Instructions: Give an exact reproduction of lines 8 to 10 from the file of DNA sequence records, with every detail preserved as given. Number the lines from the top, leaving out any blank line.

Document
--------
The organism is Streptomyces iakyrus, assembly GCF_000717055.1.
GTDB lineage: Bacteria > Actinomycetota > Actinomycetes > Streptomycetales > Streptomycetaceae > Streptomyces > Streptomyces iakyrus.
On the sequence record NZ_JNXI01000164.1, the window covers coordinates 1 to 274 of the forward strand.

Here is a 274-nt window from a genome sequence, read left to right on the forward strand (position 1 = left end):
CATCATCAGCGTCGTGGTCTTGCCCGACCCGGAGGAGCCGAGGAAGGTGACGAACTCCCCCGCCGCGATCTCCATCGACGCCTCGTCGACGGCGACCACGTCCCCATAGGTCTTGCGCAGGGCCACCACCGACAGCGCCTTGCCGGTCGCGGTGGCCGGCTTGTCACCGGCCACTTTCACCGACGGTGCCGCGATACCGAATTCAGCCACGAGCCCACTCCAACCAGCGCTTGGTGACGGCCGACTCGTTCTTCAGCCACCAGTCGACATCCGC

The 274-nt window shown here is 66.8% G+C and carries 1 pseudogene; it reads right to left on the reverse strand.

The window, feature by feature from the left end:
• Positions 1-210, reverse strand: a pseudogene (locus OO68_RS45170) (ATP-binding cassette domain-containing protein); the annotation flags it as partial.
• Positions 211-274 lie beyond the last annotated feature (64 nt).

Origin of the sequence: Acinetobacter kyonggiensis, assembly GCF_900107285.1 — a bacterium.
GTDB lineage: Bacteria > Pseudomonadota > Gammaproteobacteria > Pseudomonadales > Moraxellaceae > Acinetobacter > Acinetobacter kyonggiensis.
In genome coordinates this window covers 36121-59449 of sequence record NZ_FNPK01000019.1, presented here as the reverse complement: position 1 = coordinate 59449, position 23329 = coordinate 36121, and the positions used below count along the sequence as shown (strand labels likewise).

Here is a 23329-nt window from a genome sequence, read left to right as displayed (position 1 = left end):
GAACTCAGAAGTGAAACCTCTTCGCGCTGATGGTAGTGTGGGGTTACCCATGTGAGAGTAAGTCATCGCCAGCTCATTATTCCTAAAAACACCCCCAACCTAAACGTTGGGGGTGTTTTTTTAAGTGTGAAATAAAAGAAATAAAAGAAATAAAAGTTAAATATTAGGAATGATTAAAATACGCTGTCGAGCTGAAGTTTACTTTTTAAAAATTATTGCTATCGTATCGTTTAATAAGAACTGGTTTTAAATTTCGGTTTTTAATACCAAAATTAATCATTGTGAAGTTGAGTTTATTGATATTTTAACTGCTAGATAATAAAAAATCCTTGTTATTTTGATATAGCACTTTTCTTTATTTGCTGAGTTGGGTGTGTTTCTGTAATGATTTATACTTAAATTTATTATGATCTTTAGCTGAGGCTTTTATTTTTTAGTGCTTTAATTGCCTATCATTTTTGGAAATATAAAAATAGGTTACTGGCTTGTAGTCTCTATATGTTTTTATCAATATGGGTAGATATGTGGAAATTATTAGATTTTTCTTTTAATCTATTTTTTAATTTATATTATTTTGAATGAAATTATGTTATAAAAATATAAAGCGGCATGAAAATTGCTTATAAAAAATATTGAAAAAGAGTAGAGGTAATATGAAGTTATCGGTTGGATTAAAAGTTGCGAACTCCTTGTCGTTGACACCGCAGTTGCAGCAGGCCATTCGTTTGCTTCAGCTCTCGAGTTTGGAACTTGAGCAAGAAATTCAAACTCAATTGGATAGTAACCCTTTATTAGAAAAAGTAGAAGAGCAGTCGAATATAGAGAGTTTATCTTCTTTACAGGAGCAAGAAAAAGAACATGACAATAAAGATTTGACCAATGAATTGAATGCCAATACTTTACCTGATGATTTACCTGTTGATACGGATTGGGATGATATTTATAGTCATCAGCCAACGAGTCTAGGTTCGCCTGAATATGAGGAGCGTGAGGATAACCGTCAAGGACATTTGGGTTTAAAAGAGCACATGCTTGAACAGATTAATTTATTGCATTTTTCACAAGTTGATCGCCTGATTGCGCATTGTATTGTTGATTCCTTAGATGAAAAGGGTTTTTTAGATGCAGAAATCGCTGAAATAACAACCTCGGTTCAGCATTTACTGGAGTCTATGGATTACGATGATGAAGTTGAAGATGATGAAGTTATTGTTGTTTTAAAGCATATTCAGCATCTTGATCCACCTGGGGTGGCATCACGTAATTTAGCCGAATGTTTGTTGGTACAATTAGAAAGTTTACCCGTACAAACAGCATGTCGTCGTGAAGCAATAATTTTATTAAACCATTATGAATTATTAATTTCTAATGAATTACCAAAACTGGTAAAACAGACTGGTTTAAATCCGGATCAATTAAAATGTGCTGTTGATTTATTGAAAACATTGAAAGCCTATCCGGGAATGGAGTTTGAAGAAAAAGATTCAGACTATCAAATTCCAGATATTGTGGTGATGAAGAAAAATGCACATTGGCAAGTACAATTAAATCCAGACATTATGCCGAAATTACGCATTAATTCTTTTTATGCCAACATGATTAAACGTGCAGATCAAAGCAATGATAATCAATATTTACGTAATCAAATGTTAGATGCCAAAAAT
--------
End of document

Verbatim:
• Positions 1-210, reverse strand: a pseudogene (locus OO68_RS45170) (ATP-binding cassette domain-containing protein); the annotation flags it as partial.
• Positions 211-274 lie beyond the last annotated feature (64 nt).

Origin of the sequence: Acinetobacter kyonggiensis, assembly GCF_900107285.1 — a bacterium.